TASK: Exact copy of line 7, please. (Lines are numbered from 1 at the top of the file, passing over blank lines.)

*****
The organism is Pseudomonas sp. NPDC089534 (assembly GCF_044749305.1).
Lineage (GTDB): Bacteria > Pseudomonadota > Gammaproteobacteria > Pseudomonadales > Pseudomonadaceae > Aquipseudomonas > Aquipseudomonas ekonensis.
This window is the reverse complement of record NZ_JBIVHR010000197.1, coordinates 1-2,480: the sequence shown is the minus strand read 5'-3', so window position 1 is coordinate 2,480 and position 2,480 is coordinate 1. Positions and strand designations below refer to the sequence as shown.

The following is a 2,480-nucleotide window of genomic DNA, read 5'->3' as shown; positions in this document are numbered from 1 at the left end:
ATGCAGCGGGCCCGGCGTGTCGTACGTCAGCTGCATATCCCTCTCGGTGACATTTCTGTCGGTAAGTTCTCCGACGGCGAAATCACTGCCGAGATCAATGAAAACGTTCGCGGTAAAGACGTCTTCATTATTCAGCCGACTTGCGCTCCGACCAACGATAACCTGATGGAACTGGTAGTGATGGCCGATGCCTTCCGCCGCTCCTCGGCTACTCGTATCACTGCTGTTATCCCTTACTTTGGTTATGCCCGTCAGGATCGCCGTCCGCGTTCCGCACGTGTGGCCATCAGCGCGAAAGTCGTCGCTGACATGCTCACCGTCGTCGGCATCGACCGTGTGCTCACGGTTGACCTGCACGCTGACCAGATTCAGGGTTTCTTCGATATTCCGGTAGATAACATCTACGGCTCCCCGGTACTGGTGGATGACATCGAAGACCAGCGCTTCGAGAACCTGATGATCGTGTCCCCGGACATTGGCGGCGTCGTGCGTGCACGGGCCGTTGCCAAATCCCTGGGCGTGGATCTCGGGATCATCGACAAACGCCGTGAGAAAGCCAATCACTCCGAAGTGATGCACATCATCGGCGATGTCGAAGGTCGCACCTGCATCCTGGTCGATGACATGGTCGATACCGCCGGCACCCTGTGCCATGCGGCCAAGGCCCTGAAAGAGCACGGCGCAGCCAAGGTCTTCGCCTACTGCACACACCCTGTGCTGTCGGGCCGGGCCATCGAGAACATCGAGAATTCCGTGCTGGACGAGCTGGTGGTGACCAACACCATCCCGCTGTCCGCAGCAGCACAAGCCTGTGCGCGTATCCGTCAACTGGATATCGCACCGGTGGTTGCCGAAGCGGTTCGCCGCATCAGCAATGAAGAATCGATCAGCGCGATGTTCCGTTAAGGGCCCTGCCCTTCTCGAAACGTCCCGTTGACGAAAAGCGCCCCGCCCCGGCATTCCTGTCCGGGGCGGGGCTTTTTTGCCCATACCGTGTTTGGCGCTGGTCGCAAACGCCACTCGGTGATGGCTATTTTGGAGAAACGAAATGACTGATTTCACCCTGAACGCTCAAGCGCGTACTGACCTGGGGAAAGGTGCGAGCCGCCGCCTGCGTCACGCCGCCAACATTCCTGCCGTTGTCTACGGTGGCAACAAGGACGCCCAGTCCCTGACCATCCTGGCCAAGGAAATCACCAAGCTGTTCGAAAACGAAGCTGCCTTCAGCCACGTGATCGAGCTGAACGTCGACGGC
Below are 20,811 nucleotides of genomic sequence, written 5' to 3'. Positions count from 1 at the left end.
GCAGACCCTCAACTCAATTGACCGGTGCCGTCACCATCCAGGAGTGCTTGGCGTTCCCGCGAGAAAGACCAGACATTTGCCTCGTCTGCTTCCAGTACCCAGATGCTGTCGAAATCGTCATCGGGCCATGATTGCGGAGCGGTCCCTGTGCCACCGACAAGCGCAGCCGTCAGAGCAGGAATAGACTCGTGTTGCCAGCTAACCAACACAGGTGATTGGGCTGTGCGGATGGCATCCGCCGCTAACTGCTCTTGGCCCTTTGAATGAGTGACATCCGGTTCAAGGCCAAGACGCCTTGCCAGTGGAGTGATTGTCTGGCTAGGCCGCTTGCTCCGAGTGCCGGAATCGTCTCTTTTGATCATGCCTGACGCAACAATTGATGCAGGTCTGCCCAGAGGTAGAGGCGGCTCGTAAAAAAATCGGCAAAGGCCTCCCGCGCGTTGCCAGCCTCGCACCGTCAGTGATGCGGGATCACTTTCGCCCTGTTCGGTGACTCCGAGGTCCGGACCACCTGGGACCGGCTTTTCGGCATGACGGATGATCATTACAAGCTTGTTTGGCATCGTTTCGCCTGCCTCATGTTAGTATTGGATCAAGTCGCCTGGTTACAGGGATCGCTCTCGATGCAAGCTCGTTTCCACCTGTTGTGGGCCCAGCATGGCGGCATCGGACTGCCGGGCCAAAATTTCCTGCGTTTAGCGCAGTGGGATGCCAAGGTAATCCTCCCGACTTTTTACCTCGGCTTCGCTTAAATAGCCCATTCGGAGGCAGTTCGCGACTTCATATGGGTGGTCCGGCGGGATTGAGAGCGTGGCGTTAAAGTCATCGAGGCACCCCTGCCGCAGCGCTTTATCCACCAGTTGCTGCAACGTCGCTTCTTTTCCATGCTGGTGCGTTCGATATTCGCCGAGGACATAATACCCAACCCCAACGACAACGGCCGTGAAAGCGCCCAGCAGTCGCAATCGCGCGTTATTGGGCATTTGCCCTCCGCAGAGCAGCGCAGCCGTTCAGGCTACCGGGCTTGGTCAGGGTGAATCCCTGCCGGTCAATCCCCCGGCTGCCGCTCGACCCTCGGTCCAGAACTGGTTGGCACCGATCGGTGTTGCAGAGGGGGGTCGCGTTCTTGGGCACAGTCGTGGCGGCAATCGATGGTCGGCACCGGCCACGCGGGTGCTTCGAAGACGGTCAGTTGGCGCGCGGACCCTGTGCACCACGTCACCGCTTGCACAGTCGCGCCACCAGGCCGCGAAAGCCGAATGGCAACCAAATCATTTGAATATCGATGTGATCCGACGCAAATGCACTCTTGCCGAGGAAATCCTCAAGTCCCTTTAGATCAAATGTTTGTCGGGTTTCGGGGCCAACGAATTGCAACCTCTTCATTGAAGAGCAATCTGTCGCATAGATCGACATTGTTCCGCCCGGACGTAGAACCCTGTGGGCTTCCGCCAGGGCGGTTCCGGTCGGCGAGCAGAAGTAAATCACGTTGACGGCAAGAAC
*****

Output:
GCAGACCCTCAACTCAATTGACCGGTGCCGTCACCATCCAGGAGTGCTTGGCGTTCCCGCGAGAAAGACCAGACATTTGCCTCGTCTGCTTCCAGTACCCAGATGCTGTCGAAATCGTCATCGGGCCATGATTGCGGAGCGGTCCCTGTGCCACCGACAAGCGCAGCCGTCAGAGCAGGAATAGACTCGTGTTGCCAGCTAACCAACACAGGTGATTGGGCTGTGCGGATGGCATCCGCCGCTAACTGCTCTTGGCCCTTTGAATGAGTGACATCCGGTTCAAGGCCAAGACGCCTTGCCAGTGGAGTGATTGTCTGGCTAGGCCGCTTGCTCCGAGTGCCGGAATCGTCTCTTTTGATCATGCCTGACGCAACAATTGATGCAGGTCTGCCCAGAGGTAGAGGCGGCTCGTAAAAAAATCGGCAAAGGCCTCCCGCGCGTTGCCAGCCTCGCACCGTCAGTGATGCGGGATCACTTTCGCCCTGTTCGGTGACTCCGAGGTCCGGACCACCTGGGACCGGCTTTTCGGCATGACGGATGATCATTACAAGCTTGTTTGGCATCGTTTCGCCTGCCTCATGTTAGTATTGGATCAAGTCGCCTGGTTACAGGGATCGCTCTCGATGCAAGCTCGTTTCCACCTGTTGTGGGCCCAGCATGGCGGCATCGGACTGCCGGGCCAAAATTTCCTGCGTTTAGCGCAGTGGGATGCCAAGGTAATCCTCCCGACTTTTTACCTCGGCTTCGCTTAAATAGCCCATTCGGAGGCAGTTCGCGACTTCATATGGGTGGTCCGGCGGGATTGAGAGCGTGGCGTTAAAGTCATCGAGGCACCCCTGCCGCAGCGCTTTATCCACCAGTTGCTGCAACGTCGCTTCTTTTCCATGCTGGTGCGTTCGATATTCGCCGAGGACATAATACCCAACCCCAACGACAACGGCCGTGAAAGCGCCCAGCAGTCGCAATCGCGCGTTATTGGGCATTTGCCCTCCGCAGAGCAGCGCAGCCGTTCAGGCTACCGGGCTTGGTCAGGGTGAATCCCTGCCGGTCAATCCCCCGGCTGCCGCTCGACCCTCGGTCCAGAACTGGTTGGCACCGATCGGTGTTGCAGAGGGGGGTCGCGTTCTTGGGCACAGTCGTGGCGGCAATCGATGGTCGGCACCGGCCACGCGGGTGCTTCGAAGACGGTCAGTTGGCGCGCGGACCCTGTGCACCACGTCACCGCTTGCACAGTCGCGCCACCAGGCCGCGAAAGCCGAATGGCAACCAAATCATTTGAATATCGATGTGATCCGACGCAAATGCACTCTTGCCGAGGAAATCCTCAAGTCCCTTTAGATCAAATGTTTGTCGGGTTTCGGGGCCAACGAATTGCAACCTCTTCATTGAAGAGCAATCTGTCGCATAGATCGACATTGTTCCGCCCGGACGTAGAACCCTGTGGGCTTCCGCCAGGGCGGTTCCGGTCGGCGAGCAGAAGTAAATCACGTTGACGGCAAGAAC